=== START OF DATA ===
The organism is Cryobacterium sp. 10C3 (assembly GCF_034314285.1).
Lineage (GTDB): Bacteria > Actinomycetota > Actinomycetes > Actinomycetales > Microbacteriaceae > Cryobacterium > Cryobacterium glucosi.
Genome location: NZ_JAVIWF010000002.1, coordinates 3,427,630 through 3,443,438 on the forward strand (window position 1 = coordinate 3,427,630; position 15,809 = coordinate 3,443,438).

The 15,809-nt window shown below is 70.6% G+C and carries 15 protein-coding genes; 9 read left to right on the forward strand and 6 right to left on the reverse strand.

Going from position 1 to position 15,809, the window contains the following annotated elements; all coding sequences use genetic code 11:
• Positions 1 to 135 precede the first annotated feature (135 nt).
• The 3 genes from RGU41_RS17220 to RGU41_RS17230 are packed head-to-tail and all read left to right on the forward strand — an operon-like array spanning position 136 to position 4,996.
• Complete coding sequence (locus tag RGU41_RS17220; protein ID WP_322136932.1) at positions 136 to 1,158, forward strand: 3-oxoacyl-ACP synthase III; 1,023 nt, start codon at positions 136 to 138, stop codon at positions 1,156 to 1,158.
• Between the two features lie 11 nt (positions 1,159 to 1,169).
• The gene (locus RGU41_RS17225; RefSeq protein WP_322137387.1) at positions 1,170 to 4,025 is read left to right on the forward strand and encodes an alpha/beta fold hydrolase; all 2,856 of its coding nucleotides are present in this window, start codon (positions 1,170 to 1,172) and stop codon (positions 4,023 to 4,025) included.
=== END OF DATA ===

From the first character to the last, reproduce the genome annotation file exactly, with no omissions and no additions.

The organism is Cryobacterium sp. 10C3 (assembly GCF_034314285.1).
Lineage (GTDB): Bacteria > Actinomycetota > Actinomycetes > Actinomycetales > Microbacteriaceae > Cryobacterium > Cryobacterium glucosi.
Genome location: NZ_JAVIWF010000002.1, coordinates 3,427,630 through 3,443,438 on the forward strand (window position 1 = coordinate 3,427,630; position 15,809 = coordinate 3,443,438).

The 15,809-nt window shown below is 70.6% G+C and carries 15 protein-coding genes; 9 read left to right on the forward strand and 6 right to left on the reverse strand.

Going from position 1 to position 15,809, the window contains the following annotated elements; all coding sequences use genetic code 11:
• Positions 1 to 135 precede the first annotated feature (135 nt).
• The 3 genes from RGU41_RS17220 to RGU41_RS17230 are packed head-to-tail and all read left to right on the forward strand — an operon-like array spanning position 136 to position 4,996.
• Complete coding sequence (locus tag RGU41_RS17220; protein ID WP_322136932.1) at positions 136 to 1,158, forward strand: 3-oxoacyl-ACP synthase III; 1,023 nt, start codon at positions 136 to 138, stop codon at positions 1,156 to 1,158.
• Between the two features lie 11 nt (positions 1,159 to 1,169).
• The gene (locus RGU41_RS17225; RefSeq protein WP_322137387.1) at positions 1,170 to 4,025 is read left to right on the forward strand and encodes an alpha/beta fold hydrolase; all 2,856 of its coding nucleotides are present in this window, start codon (positions 1,170 to 1,172) and stop codon (positions 4,023 to 4,025) included.